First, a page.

Bill to Ban Circus Animal Suffering to Be Introduced in Congress
A crate carrying one of the 33 lions rescued from circuses in Peru and Columbia is lifted onto the back of a lorry before being transported to a private reserve on April 30, 2016 in Johannesburg, South Africa. Dan Kitwood / Getty Images
By Andrea Germanos
Animal welfare advocates are praising soon-to-be introduced legislation in the U.S. that would ban the use of wild animals in traveling circuses.
The measure, the Traveling Exotic Animal and Public Safety Protection Act (TEAPSPA), is set to be introduced Tuesday in the House of Representatives.
Sponsored by Arizona Reps. Raúl Grijalva (D) and David Schweikert (R), TEAPSA would amend the Animal Welfare Act by restricting the use of exotic and wild animals in traveling circuses and other traveling performances. The animals are kept prisoner and subject to tortuous treatment in the name of entertainment.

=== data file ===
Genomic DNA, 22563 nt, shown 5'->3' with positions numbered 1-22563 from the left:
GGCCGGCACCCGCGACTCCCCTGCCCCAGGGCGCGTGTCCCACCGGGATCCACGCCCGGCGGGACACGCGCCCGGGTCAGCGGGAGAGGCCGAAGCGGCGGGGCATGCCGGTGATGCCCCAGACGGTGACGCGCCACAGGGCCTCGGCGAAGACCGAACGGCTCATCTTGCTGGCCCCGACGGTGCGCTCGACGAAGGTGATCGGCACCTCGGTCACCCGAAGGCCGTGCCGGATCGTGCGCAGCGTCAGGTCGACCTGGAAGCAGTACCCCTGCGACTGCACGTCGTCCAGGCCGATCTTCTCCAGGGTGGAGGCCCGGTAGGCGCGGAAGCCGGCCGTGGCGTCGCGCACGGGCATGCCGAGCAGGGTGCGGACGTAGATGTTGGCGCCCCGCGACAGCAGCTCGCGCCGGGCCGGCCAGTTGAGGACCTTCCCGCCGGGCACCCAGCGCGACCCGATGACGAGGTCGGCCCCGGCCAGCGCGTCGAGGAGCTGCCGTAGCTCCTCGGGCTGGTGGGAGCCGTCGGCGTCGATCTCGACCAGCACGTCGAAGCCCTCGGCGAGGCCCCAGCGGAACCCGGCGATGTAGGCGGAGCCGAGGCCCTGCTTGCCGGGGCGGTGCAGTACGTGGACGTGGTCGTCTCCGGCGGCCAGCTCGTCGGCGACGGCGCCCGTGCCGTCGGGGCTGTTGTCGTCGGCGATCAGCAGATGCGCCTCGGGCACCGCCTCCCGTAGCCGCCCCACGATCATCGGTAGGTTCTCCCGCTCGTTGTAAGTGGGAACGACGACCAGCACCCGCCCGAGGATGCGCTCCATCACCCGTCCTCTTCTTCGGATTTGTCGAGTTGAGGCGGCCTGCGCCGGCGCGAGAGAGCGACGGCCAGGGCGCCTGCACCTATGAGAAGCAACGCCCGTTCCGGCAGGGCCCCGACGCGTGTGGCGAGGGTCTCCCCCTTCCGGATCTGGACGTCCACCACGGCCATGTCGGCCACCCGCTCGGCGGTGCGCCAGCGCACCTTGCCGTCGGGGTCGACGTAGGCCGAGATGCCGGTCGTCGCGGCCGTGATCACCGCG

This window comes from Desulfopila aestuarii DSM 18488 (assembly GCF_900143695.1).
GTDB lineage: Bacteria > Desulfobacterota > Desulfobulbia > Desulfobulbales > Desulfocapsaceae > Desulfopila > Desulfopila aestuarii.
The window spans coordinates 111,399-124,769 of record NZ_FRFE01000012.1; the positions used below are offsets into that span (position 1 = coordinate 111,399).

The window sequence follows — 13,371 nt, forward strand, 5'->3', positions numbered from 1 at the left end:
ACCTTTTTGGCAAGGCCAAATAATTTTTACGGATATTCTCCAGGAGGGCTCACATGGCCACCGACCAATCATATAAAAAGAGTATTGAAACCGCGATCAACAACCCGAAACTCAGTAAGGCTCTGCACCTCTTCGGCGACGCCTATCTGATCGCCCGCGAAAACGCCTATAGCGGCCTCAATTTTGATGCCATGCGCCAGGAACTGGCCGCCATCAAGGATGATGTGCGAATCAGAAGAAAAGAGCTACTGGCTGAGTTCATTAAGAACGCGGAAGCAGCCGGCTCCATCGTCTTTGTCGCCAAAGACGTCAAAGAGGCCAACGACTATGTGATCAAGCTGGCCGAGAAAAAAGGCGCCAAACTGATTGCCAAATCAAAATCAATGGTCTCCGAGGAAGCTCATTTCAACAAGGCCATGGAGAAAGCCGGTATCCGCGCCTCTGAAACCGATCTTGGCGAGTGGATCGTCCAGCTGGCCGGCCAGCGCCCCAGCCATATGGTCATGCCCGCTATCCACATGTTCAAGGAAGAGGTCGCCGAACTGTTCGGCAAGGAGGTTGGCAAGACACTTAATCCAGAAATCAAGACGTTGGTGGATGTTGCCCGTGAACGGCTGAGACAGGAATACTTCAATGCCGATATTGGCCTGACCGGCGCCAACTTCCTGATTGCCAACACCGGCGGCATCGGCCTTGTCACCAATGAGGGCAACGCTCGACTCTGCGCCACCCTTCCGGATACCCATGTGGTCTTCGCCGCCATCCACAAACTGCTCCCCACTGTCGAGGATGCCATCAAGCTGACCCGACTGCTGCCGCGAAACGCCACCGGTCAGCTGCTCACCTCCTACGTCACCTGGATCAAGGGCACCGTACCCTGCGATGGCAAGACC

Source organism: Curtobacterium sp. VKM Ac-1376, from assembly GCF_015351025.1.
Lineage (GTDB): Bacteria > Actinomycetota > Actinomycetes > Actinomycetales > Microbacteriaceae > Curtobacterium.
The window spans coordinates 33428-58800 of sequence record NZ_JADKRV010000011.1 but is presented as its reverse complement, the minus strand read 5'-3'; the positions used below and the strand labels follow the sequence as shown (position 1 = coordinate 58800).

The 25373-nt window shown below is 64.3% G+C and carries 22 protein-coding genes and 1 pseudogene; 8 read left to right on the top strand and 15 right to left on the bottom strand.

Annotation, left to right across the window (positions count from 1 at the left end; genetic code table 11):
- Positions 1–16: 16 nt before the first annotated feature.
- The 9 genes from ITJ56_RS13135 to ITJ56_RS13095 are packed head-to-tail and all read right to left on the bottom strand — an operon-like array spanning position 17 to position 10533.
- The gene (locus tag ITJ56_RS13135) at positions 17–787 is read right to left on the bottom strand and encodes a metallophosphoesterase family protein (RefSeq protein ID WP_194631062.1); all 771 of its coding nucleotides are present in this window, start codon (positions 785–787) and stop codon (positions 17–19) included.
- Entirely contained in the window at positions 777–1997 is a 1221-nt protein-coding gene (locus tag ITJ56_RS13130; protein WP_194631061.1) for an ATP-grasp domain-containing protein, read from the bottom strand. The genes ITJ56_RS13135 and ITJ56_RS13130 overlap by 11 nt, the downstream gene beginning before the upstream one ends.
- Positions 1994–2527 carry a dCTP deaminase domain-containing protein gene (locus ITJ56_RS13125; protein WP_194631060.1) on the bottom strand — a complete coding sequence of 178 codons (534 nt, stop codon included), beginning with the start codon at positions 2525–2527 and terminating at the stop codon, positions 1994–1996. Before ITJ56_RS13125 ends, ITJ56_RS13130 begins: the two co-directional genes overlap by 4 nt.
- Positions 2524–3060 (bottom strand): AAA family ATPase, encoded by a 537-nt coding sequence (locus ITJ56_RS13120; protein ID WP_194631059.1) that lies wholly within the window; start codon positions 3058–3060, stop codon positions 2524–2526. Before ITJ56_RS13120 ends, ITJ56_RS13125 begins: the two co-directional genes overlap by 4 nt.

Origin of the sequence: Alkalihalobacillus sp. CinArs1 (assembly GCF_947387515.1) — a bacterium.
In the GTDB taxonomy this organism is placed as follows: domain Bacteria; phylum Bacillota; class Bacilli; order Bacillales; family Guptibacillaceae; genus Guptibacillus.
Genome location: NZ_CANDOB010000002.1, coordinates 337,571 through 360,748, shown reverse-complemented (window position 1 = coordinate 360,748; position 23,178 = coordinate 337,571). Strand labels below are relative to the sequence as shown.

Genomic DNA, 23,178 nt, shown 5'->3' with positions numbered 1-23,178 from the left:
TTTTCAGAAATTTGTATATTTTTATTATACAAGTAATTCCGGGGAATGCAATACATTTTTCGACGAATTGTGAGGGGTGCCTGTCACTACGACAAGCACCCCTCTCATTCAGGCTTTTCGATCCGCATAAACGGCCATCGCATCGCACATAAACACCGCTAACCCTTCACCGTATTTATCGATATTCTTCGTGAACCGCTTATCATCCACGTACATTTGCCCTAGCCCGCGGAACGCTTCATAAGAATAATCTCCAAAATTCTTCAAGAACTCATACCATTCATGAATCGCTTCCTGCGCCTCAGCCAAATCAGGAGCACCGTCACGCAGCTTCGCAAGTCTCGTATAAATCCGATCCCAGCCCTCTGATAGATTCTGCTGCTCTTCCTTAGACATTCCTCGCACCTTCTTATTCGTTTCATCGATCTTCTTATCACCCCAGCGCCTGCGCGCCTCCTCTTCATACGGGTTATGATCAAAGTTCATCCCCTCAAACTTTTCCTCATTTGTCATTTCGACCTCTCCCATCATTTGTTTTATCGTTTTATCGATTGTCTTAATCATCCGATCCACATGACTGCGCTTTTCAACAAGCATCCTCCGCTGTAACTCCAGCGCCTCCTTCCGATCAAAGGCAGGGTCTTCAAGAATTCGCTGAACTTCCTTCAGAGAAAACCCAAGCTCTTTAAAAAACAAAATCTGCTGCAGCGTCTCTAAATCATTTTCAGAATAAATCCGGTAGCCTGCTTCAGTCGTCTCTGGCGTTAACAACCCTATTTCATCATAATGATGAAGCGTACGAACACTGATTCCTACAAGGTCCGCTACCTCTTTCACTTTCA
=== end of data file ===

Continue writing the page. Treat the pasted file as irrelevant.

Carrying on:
“Confined, abused, and forced to perform, this is the sad reality of circus life for the animals,” said TEAPSEA backer and actor Ed Asner in a statement. “The suffering never, ever stops, until they die. Let’s finally say ‘no’ to these horror shows and ‘yes’ to TEAPSPA!”
The legislation is championed by Animal Defenders International, which has exposed cruelty by handlers in traveling acts and has advocated to secure wild animals’ freedom.
“Animals have their spirits broken, beaten out of them, in order to entertain humans in circuses,” said actor and director Ricky Gervais. “It is heartbreakingly cruel and humiliating; it belongs to our ignorant past.”
“TEAPSPA,” Gervais added, “will bring an end to this suffering.”
Reposted with permission from our media associate Common Dreams.